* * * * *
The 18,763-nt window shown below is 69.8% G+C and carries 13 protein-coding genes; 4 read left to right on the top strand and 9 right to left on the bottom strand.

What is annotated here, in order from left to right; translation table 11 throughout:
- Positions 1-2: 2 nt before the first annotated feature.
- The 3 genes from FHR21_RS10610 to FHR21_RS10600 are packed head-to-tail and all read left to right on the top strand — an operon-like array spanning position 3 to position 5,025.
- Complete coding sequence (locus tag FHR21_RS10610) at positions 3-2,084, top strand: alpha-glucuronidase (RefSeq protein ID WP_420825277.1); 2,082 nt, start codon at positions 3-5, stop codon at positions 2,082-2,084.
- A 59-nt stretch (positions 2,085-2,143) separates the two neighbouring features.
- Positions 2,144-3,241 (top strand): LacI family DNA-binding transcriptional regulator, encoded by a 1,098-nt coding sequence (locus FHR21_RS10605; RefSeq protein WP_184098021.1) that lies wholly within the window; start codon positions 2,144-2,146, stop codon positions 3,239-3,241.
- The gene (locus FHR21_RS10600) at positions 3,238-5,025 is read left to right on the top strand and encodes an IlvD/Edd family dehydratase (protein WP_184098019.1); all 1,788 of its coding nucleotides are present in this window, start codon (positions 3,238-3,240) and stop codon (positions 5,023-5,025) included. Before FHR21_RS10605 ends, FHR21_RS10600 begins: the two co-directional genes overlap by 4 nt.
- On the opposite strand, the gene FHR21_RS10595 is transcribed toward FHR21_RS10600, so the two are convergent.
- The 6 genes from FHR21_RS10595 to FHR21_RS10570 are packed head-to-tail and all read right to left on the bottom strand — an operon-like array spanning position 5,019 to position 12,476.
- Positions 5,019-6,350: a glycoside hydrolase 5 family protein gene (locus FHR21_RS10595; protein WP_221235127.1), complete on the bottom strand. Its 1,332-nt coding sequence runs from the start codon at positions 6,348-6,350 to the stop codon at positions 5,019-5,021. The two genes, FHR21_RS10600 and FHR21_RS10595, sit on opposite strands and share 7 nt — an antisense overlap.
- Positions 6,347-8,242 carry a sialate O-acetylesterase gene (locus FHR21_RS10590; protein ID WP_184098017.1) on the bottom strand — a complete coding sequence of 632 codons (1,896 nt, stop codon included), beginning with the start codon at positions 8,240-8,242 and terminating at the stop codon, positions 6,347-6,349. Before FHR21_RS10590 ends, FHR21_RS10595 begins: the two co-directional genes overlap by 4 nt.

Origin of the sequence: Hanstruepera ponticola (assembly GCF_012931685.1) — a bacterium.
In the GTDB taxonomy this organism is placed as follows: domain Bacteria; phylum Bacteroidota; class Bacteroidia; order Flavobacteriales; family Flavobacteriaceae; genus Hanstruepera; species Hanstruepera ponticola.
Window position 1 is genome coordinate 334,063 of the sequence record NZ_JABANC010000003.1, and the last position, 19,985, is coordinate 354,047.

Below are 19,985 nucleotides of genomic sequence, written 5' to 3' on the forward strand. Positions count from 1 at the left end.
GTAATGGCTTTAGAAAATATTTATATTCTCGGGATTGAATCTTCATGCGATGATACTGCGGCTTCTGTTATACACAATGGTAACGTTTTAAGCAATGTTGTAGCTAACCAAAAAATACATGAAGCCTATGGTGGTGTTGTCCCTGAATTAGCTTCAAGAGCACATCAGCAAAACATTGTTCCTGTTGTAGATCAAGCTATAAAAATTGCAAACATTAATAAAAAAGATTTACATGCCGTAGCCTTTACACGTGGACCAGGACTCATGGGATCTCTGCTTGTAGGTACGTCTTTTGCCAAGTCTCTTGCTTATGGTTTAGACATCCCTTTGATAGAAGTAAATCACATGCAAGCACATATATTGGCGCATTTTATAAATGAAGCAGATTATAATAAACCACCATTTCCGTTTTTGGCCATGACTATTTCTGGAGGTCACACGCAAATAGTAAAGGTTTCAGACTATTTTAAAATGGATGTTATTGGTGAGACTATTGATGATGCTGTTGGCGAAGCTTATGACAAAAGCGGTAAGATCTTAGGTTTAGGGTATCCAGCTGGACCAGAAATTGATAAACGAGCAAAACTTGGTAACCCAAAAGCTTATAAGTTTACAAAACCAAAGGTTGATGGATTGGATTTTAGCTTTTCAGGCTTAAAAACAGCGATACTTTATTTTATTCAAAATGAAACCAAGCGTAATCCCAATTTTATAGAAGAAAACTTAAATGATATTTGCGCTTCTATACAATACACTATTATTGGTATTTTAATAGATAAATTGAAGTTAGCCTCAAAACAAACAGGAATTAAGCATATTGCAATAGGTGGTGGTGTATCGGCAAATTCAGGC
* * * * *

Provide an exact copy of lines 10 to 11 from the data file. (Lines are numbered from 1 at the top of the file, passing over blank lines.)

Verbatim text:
- The 6 genes from FHR21_RS10595 to FHR21_RS10570 are packed head-to-tail and all read right to left on the bottom strand — an operon-like array spanning position 5,019 to position 12,476.
- Positions 5,019-6,350: a glycoside hydrolase 5 family protein gene (locus FHR21_RS10595; protein WP_221235127.1), complete on the bottom strand. Its 1,332-nt coding sequence runs from the start codon at positions 6,348-6,350 to the stop codon at positions 5,019-5,021. The two genes, FHR21_RS10600 and FHR21_RS10595, sit on opposite strands and share 7 nt — an antisense overlap.